Printer manufacturers have been warning investors to watch out for slower sales. In February, HP CEO Meg Whitman said in a conference call with analysts that the company was suffering a loss in both printers and ink – a division she said “was always the go-to place for more money at HP.” Printers had long accounted for about 20% of HP's revenue, but commercial printer sales fell 5% and consumer printer sales declined 15%.
In May, after another quarter of similar declines, Whitman went into more detail. “People who have home printers are printing less photos in their homes,” she said. And this month, Lexmark, which derives 93% of its revenue from laser and inkjet printers, said its revenue would fall 12% this quarter. Lexmark's stock has fallen 30% since that announcement.
Printer makers aren't suffering for lack of innovation. The advent of 3D printers promises a new horizon, provided the incumbent printer makers can adapt. But until 3D printing technology goes mainstream, they will be stuck wringing money from inkjets and dot-matrixes.
Lexmark blamed the decline on currency rates and a slow economy in Europe. But those are flimsy excuses. Large companies have long known how to hedge against currency fluctuations. And, while all multinationals are exposed to a weak Europe, few are being hit as hard as Lexmark. The real reason is closer to what Whitman said: The consumers who have turned mobile devices and cloud computing into galloping successes have little use for printers.
The printer business is especially vulnerable because the bulk of revenue comes from ink cartridges. Lexmark, which unlike HP or Xerox is a pure-play printer company, makes $3 in revenue from printer supplies like laser and inkjet cartridges for every $1 it makes on printing devices. At HP, the ratio is closer to $2 in supplies per $1 in equipment.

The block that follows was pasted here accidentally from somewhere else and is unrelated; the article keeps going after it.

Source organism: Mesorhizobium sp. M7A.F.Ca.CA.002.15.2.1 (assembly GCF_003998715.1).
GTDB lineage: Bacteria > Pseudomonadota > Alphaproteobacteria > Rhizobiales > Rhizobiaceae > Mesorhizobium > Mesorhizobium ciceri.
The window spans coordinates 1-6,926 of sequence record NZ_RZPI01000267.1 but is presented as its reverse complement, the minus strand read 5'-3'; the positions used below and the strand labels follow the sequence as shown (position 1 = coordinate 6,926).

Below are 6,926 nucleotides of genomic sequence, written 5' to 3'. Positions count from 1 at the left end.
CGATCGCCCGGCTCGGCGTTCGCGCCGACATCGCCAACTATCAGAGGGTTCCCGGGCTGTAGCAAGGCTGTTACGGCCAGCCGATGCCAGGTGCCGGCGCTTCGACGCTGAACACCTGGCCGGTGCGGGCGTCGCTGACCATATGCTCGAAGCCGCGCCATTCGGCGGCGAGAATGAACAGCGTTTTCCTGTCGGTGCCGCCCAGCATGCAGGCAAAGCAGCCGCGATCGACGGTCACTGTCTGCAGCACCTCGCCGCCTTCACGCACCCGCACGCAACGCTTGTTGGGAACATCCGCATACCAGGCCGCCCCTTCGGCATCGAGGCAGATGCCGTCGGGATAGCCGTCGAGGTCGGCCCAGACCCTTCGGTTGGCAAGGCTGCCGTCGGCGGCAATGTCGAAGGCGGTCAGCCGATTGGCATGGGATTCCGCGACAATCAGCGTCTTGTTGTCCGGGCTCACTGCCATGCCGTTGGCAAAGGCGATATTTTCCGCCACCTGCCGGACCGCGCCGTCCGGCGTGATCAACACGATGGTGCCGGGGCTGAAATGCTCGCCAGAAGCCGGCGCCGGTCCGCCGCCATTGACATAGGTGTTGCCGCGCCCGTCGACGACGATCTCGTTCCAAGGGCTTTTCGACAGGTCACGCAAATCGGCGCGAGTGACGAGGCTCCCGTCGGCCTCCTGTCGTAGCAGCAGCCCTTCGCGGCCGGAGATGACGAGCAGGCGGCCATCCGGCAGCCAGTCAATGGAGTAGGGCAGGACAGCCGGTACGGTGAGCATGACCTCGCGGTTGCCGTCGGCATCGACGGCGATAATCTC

It's the tech industry's version of the Gilette business model. Or, as Lexmark put it in its annual report: “Supplies have been the primary profit engine of the business model.” Yet declining printer sales (down 7% last year at Lexmark) inevitably lead to declining printer-supply sales (flat last year). Meanwhile, even customers who own older printers are using fewer supplies.
Chalk it up to mobile devices and the cloud. Printers thrived in the 1990s and the early Aughts as people went from developing film at the local Fotomat to printing digital photos at home. But with tablets and smartphones that put high-resolution images at your fingertips, and cloud storage services that let you store album upon album to peruse wherever and whenever you want, who needs a printer?
Well, how about offices? Employees used to prepare for meetings by printing out multi-page documents as they contemplated the discussion to come. Now they collaborate on virtual documents in the cloud. Just as consumers are hosting in the cloud documents that they used to print out and put in a paper file. And companies and institutions are turning to tablets for functions that have traditionally been relegated to computer printouts: flight manuals, sports playbooks, federal legislation.
The world is quickly moving beyond printers. They won't die. There will always be a place for them, a dusty corner in the office and the den, just as there still is for copiers and fax machines. But printers won't be necessary – not if you have a smartphone or tablet and an Internet connection. They'll be – well – peripheral.